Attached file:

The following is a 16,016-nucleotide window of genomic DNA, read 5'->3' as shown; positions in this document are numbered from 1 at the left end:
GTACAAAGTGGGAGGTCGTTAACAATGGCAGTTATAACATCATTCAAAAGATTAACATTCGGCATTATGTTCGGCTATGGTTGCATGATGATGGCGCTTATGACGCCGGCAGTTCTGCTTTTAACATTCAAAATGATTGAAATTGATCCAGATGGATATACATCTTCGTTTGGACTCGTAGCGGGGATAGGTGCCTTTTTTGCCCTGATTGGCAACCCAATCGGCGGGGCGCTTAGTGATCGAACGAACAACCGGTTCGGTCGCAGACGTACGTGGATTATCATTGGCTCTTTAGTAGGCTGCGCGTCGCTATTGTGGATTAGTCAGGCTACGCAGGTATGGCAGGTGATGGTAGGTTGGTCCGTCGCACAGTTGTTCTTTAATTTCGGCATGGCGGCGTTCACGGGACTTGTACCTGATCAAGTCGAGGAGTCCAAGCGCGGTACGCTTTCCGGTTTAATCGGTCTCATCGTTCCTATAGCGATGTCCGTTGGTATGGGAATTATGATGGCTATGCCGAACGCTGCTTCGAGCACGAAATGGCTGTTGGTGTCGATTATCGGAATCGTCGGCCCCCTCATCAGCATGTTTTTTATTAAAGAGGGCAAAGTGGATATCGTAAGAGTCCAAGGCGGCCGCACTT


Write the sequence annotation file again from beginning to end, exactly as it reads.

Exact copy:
The following is a 16,016-nucleotide window of genomic DNA, read 5'->3' as shown; positions in this document are numbered from 1 at the left end:
GTACAAAGTGGGAGGTCGTTAACAATGGCAGTTATAACATCATTCAAAAGATTAACATTCGGCATTATGTTCGGCTATGGTTGCATGATGATGGCGCTTATGACGCCGGCAGTTCTGCTTTTAACATTCAAAATGATTGAAATTGATCCAGATGGATATACATCTTCGTTTGGACTCGTAGCGGGGATAGGTGCCTTTTTTGCCCTGATTGGCAACCCAATCGGCGGGGCGCTTAGTGATCGAACGAACAACCGGTTCGGTCGCAGACGTACGTGGATTATCATTGGCTCTTTAGTAGGCTGCGCGTCGCTATTGTGGATTAGTCAGGCTACGCAGGTATGGCAGGTGATGGTAGGTTGGTCCGTCGCACAGTTGTTCTTTAATTTCGGCATGGCGGCGTTCACGGGACTTGTACCTGATCAAGTCGAGGAGTCCAAGCGCGGTACGCTTTCCGGTTTAATCGGTCTCATCGTTCCTATAGCGATGTCCGTTGGTATGGGAATTATGATGGCTATGCCGAACGCTGCTTCGAGCACGAAATGGCTGTTGGTGTCGATTATCGGAATCGTCGGCCCCCTCATCAGCATGTTTTTTATTAAAGAGGGCAAAGTGGATATCGTAAGAGTCCAAGGCGGCCGCACTT